- 14. Another perspective To ﬁnd the critical points of f subject to the constraint that g = 0, create the lagrangian function L = f (x1 , x2 , . . . , xn ) − λg (x1 , x2 , . . . , xn ) If L is restricted to the set g = 0, L = f and so the constrained critical points are unconstrained critical points of L . So for each i, ∂L ∂f ∂g = 0 =⇒ =λ . ∂xi ∂xi ∂xi But also, ∂L = 0 =⇒ g (x1 , x2 , . . . , xn ) = 0. ∂λ
- 15. Outline A homework problem Restating the Method of Lagrange Multipliers Statement Justiﬁcations Second order conditions Compact feasibility sets Ad hoc arguments Analytic conditions Example: More than two variables More than one constraint
- 16. Second order conditions The Method of Lagrange Multipliers ﬁnds the constrained critical points, but doesn’t determine their “type” (max, min, neither). So what then?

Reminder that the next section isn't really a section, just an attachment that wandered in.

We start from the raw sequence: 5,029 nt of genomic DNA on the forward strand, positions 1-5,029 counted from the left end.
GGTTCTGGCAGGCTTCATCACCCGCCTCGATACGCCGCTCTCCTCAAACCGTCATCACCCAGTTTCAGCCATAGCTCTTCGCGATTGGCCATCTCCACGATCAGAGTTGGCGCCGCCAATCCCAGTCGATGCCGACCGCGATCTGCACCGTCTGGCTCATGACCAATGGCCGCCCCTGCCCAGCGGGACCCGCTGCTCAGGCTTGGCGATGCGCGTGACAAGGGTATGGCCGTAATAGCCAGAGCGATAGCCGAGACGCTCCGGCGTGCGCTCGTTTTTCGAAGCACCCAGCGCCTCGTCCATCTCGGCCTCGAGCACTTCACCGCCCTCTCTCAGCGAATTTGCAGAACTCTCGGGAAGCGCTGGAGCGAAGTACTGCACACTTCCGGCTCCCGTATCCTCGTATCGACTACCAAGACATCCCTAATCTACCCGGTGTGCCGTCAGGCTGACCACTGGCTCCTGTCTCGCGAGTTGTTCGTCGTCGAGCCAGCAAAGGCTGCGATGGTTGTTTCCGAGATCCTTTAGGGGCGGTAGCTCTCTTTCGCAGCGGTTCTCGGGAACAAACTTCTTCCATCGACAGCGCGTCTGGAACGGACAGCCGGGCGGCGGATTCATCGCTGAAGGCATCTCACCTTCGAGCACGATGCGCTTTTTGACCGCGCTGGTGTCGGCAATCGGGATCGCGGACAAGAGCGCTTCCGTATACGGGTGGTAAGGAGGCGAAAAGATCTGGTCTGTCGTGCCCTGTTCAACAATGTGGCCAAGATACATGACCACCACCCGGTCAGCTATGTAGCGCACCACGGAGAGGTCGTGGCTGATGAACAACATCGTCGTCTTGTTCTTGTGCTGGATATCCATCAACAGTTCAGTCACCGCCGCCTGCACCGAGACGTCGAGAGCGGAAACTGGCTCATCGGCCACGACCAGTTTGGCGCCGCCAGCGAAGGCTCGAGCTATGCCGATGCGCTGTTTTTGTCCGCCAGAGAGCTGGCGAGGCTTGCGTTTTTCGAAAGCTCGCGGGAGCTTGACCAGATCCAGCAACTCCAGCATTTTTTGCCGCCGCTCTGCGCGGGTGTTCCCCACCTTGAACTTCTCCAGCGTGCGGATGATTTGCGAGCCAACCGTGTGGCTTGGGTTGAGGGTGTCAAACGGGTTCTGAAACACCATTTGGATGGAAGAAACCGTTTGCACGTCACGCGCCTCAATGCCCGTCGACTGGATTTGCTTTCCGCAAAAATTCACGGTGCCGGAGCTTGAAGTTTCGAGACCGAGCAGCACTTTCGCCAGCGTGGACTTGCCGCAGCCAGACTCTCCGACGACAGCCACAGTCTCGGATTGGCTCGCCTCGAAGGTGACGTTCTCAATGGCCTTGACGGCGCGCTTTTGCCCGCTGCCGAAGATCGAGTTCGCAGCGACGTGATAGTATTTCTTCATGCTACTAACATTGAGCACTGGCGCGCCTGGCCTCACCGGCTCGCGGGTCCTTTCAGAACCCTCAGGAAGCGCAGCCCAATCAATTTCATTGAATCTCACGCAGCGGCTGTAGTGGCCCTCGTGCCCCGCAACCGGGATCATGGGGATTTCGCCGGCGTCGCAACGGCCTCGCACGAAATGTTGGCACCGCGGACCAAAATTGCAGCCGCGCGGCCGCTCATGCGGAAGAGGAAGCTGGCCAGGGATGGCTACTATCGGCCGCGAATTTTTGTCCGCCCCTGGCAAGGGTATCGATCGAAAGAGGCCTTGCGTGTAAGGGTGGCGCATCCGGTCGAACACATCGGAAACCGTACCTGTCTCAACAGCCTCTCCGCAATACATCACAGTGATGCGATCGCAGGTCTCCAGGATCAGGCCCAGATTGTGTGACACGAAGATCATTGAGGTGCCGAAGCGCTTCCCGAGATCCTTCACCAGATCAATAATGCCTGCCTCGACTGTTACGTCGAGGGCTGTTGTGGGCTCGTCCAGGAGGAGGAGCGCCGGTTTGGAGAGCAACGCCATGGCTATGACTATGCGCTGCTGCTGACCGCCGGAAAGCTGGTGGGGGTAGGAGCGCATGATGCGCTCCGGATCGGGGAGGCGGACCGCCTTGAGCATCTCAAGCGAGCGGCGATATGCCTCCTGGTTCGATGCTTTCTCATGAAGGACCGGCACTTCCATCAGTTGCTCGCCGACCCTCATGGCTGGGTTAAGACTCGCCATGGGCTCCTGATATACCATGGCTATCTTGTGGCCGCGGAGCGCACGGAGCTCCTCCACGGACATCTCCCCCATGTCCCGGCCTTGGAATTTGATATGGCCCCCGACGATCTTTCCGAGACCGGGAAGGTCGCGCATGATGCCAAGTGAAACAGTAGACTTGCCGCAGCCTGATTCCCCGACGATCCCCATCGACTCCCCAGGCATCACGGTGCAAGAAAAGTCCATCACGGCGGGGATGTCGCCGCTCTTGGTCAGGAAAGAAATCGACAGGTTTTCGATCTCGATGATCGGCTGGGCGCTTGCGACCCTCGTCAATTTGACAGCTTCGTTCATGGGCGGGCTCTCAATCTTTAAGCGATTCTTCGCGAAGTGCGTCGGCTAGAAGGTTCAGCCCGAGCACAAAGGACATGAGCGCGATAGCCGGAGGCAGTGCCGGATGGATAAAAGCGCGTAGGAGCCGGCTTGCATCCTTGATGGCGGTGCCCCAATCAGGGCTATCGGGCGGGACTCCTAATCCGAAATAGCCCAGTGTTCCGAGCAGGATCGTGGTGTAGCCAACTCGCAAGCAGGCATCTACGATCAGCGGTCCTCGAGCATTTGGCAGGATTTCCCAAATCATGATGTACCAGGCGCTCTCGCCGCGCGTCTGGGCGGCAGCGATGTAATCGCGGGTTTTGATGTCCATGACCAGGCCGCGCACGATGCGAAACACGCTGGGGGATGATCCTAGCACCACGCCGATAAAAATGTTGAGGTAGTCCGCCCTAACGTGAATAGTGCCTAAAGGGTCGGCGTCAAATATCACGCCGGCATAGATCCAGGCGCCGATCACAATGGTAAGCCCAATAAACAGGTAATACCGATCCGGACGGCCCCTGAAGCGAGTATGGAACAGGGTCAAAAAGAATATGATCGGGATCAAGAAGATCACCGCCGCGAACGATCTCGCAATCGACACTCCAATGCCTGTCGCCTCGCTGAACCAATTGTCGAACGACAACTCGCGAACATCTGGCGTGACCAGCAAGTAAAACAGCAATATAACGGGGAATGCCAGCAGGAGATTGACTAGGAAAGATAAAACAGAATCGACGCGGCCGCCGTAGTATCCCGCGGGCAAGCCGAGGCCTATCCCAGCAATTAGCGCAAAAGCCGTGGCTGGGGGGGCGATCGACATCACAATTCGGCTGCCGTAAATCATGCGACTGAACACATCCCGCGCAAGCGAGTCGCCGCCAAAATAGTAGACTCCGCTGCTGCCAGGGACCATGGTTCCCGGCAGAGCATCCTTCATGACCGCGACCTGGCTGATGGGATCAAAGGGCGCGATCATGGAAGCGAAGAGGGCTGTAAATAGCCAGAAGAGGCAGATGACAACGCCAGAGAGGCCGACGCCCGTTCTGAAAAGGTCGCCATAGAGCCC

- 17. A dash of topology Cf. Sections 17.2–3 Deﬁnition A subset of Rn is called closed if it includes its boundary.
- 18. A dash of topology Cf. Sections 17.2–3 Deﬁnition A subset of Rn is called closed if it includes its boundary. x2 + y2 ≤ 1 x2 + y2 ≤ 1 y ≥0 not closed closed closed Basically, if a subset is described by ≤ or ≥ inequalities, it is closed.
- 19. Deﬁnition A subset of Rn is called bounded if it is contained within some ball centered at the origin. x2 + y2 ≤ 1 x2 + y2 ≤ 1 y ≥0 bounded not bounded bounded
- 20. Deﬁnition A subset of Rn is called compact if it is closed and bounded. x2 + y2 ≤ 1 x2 + y2 ≤ 1 y ≥0 not compact not compact compact
- 21. Optimizing over compact sets Theorem (Compact Set Method) To ﬁnd the extreme values of function f on a compact set D of Rn , it suﬃces to ﬁnd the (unconstrained) critical points of f “inside” D the (constrained) critical points of f on the “boundary” of D.
- 22. Ad hoc arguments If D is not compact, sometimes it’s still easy to argue that as x gets farther away, f becomes larger, or smaller, so the critical points are “obviously” maxes, or mins.